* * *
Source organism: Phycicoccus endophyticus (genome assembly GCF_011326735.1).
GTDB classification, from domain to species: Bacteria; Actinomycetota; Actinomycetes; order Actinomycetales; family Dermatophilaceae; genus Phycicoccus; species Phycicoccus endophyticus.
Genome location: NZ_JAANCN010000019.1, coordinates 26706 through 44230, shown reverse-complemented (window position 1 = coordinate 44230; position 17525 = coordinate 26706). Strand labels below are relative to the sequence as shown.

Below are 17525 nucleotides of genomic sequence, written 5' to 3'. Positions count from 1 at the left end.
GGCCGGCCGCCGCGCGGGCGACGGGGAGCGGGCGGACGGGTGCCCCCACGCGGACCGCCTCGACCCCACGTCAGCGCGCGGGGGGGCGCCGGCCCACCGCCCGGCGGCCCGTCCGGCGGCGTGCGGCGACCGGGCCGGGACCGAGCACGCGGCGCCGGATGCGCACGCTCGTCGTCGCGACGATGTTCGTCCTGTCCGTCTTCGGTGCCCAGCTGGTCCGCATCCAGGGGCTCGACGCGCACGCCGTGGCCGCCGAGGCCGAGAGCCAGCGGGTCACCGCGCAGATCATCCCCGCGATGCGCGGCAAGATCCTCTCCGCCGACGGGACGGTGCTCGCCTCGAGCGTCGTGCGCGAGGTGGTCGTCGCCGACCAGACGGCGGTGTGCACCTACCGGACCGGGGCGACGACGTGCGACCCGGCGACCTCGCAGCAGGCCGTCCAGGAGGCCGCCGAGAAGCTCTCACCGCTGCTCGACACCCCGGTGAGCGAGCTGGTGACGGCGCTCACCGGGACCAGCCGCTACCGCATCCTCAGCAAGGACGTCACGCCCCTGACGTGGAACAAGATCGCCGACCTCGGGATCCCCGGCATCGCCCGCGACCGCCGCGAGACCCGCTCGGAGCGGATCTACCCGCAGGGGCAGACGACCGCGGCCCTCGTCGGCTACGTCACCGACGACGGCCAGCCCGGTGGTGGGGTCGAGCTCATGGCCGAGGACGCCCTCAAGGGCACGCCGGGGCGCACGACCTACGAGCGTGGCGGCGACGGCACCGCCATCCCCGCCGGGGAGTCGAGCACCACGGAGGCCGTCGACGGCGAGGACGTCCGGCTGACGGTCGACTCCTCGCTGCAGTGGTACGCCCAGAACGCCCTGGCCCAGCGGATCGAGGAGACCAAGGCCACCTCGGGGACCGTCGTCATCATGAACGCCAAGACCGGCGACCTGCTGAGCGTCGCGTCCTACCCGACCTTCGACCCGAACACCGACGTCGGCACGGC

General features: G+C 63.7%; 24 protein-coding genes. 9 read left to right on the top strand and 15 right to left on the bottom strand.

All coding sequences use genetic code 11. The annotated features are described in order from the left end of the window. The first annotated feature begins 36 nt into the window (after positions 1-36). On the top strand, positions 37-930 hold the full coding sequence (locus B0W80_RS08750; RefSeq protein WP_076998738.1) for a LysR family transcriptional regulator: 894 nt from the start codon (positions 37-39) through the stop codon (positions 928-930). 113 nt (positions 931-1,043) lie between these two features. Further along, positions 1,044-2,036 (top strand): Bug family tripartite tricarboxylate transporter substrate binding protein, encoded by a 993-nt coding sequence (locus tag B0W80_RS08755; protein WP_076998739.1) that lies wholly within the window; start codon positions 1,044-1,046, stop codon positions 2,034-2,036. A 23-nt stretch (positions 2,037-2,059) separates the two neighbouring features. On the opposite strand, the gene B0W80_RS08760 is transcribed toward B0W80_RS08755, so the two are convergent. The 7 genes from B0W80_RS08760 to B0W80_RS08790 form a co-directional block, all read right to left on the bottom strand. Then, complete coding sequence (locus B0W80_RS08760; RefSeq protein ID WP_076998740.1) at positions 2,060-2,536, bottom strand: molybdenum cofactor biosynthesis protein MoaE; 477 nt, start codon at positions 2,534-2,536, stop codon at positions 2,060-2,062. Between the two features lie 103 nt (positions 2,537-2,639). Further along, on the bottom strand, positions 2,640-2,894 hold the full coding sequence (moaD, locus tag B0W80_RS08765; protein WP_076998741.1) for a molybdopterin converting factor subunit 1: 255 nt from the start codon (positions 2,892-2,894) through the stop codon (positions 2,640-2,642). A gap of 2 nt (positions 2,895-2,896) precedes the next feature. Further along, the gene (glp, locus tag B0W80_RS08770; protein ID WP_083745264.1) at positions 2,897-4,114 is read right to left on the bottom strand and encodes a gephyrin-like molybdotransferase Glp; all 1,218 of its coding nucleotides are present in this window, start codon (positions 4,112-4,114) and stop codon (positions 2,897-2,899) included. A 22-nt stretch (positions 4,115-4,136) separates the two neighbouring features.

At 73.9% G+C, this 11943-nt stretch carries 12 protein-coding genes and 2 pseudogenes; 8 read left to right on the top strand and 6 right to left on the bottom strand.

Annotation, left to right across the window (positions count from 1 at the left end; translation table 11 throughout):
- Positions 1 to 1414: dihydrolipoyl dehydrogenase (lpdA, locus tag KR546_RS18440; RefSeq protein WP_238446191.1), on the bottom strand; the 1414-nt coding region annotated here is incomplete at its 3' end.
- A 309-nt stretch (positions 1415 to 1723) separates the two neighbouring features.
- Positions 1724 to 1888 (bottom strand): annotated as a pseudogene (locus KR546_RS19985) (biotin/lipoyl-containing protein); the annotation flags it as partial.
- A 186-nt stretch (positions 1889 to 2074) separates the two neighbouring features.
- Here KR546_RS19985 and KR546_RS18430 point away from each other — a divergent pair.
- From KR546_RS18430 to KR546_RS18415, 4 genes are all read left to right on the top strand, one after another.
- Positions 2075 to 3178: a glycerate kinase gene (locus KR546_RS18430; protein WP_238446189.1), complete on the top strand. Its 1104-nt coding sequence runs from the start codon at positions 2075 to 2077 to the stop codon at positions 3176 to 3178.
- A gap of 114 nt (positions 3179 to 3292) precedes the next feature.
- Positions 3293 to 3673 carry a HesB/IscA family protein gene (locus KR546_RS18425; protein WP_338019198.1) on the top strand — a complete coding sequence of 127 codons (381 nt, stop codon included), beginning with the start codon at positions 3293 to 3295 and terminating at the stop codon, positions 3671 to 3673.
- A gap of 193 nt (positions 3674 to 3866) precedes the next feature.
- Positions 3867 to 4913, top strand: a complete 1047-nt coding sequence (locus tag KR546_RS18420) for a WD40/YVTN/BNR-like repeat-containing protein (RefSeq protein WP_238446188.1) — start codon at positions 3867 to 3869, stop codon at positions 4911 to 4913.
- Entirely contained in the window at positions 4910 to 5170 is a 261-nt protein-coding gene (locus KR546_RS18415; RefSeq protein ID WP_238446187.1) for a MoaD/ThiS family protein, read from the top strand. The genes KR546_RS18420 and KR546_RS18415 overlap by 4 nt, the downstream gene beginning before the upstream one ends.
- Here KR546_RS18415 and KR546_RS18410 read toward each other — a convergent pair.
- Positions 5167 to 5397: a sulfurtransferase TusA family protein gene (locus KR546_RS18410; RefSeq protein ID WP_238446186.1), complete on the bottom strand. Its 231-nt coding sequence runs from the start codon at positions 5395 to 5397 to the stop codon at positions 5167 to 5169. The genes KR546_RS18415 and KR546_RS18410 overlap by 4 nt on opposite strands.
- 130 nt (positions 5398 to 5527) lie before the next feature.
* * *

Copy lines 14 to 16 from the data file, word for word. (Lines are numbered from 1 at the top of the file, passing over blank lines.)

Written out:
- Here KR546_RS19985 and KR546_RS18430 point away from each other — a divergent pair.
- From KR546_RS18430 to KR546_RS18415, 4 genes are all read left to right on the top strand, one after another.
- Positions 2075 to 3178: a glycerate kinase gene (locus KR546_RS18430; protein WP_238446189.1), complete on the top strand. Its 1104-nt coding sequence runs from the start codon at positions 2075 to 2077 to the stop codon at positions 3176 to 3178.